Virgins, Villains, and Violence; or, That Dastardly Dime Novel
“Touch but a hair of her head, and by the Lord that made me, I will bespatter that tree with your brains!”
This is from page ten of the first dime novel, Malaeska: The Indian Wife of the White Hunter. It was not long before such chilling propositions would become the first words on page one.
“We will have the money, or she shall die!”
“Bang! Bang! Bang! Three shots rang out on the midnight air!”
Or my favorite, uttered by the evil Duke of Tula in The Gunmaker of Moscow by Sylvanus Cobb: “‘Rosalind Valdar,’ he hissed, ‘my bed shall be your bed! My will shall be your master! My lust shall feed upon your charms, and your body shall be minister to my passions! I’ll use thee — use thee as I list — and when I tire of thee I’ll cast thee out into the streets for dogs to bark at; for men to sneer at; and for all honest women to shun! So will I do if you become not my wife! God in heaven witness!’”
The aforementioned tale containing the proposal to deck the tree with bits of brain opens peacefully enough: “The traveller who has stopped at Catskill, on his way up the Hudson, will remember that a creek of no insignificant breadth washes one side of the village.” The authoress of these bucolic words was Mrs. Ann S. Stephens, already well known for novels serialized in such high-society magazines as The Ladies’ Companion, Graham’s Magazine, Peterson’s Magazine, and Godey’s Lady’s Book. So how, from this prim and proper start, did the dime novel come to symbolize all that was overwrought if not downright sleazy?
“The writers of the early dime novel,” according to Edmund Pearson in his 1929 study, “were reverently following the lead of Cooper and Scott, and had not the slightest intention of composing ‘sensational’ fiction.” Yet Mrs. Stephens’s 128-page, four-by-six, yellow-back melodrama (the books came to be named for the color of their covers, although their publisher felt compelled to repeat, like Christo, that the color was saffron, dammit) was about an Indian woman whose white husband is killed by her dying father’s hand. She carries their son to his grandfather in New York, who forbids her to live openly as the boy’s mother. She attempts to reclaim her boy to a savage life and fails, leaving her son on the island of Manhattan, then returns to her tribe, yet somehow (don’t ask) is not murdered. Ultimately she reconnects with her son on his wedding day and reveals his parentage, resulting in his suicide and her death.
The appearance of this cheery saga in June 1860 was a sensation. Malaeska sold gratifyingly well, with some estimates at 300,000 the first year. The publishers of the dime series, Erastus Flavel Beadle and Irwin Pedro Beadle, were soon proclaimed wizards of commerce and even, as radio and television would be in their earliest days, possible forces for uplifting social and educational values. The Beadles also published a series of similar little pamphlets, including dime books of jokes, songs, verse, cooking, etiquette, speeches, dance instruction, and even tax guides. The titles ran into the thousands and their sales into the millions.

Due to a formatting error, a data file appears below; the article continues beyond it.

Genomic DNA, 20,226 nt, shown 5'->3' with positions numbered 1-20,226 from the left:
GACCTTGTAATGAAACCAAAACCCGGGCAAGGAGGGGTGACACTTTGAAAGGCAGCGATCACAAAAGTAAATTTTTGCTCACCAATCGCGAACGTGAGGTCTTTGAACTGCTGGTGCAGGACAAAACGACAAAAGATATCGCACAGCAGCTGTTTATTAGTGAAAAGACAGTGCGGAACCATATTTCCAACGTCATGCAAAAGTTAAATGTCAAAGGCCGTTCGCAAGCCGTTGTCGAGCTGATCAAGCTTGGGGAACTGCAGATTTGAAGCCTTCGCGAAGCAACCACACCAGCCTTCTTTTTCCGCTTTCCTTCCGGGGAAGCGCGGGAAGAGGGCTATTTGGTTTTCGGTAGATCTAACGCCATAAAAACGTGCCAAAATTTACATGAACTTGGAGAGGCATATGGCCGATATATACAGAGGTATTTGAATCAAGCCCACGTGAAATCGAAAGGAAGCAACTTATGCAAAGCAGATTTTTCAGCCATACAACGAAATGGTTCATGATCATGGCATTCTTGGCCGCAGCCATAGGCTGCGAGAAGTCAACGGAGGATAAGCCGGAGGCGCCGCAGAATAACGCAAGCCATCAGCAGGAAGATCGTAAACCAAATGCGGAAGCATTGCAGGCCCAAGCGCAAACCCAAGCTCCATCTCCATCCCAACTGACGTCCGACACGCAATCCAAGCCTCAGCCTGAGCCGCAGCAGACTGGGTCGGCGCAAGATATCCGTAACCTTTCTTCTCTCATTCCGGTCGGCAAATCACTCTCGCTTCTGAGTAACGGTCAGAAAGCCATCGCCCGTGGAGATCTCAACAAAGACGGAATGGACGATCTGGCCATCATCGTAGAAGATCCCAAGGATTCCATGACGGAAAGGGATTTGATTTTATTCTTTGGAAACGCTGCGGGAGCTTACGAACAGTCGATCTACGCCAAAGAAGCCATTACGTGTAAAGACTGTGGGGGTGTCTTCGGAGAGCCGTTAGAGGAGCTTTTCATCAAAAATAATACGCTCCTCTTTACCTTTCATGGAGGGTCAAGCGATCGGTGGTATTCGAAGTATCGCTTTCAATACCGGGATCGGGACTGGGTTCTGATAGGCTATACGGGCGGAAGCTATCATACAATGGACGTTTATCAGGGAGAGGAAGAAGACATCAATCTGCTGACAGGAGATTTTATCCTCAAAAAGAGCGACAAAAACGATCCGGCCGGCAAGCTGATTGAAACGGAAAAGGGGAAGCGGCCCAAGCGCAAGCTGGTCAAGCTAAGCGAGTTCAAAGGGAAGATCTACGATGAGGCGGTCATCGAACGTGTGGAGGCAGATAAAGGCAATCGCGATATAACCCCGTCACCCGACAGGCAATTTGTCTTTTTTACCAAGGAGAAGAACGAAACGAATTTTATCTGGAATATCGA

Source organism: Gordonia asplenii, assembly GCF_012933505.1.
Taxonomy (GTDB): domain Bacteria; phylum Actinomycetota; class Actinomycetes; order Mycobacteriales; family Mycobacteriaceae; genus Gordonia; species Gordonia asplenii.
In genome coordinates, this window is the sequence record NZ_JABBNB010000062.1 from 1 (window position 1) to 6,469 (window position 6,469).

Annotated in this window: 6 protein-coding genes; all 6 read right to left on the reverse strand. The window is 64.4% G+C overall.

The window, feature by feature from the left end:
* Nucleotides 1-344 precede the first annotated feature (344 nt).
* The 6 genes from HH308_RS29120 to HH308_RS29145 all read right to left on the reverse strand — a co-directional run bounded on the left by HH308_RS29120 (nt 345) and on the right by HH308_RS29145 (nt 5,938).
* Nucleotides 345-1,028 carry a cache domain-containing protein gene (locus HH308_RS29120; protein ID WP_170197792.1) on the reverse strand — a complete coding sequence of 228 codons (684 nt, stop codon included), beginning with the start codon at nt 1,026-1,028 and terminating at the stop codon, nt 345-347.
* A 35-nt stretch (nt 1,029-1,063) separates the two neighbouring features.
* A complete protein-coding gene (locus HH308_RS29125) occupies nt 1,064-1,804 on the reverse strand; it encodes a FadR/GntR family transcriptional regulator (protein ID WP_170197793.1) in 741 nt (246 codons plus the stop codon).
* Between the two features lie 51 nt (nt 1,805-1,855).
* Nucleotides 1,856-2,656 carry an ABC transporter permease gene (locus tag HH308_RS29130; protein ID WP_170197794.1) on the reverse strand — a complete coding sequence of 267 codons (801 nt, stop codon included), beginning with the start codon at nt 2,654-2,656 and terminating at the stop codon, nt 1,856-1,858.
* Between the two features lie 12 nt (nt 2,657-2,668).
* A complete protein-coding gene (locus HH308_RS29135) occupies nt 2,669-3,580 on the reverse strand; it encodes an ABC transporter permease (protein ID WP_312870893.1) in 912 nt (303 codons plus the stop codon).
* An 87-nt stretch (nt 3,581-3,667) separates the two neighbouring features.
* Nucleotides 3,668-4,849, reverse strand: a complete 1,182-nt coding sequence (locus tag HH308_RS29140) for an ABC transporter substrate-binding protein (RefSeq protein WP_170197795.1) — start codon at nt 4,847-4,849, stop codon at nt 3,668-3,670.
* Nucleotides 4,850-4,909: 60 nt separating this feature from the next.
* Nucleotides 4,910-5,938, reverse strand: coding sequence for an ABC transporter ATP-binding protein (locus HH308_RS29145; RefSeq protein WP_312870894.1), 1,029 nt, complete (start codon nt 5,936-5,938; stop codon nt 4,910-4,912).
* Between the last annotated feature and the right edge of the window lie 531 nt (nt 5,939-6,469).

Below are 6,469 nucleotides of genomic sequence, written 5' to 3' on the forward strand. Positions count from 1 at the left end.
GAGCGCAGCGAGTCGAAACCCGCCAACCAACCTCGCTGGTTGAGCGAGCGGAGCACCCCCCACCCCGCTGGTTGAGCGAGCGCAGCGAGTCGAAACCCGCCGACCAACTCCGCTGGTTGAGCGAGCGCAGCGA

But it is the novels that interest us at this moment: not only the 321 yellow-backs and 310 “illuminated” (i.e., colored) covers published between 1860 and 1885 by the house that came to be known as Beadle & Adams, but also the thousands more that issued forth from its competitors. What gave the dime novel birth were the industrial revolution, technological innovation — especially the creation of groundwood or “pulp” paper — and the premium placed on portable amusement with the advent of the Civil War. The broadsheet “story papers” that had been popular before the craze for dime novels could not be tossed into a knapsack as easily as a Beadle “dollar book for a dime.”
Reformers railed against the dime novels for their prurience, their racism, their encouragement to wasteful daydreaming, and the generally corrupting tendencies of their bare-legged lasses, mustachioed villains, and rampant gunplay. Literary types hated the genre for its formulaic plots, stilted dialogue, and illogical story development. As Edward Wagenknecht wrote, “In the usual sense of the term, no boy was ever corrupted by reading dime novels, for their heroes were not allowed to drink, smoke, swear, or make love. But killing Indians was another matter, and the reader’s nerves were battered by an unending succession of sensational incidents, dished up according to carefully prescribed formulas, with endless repetition of incident and utterly without grace of style.”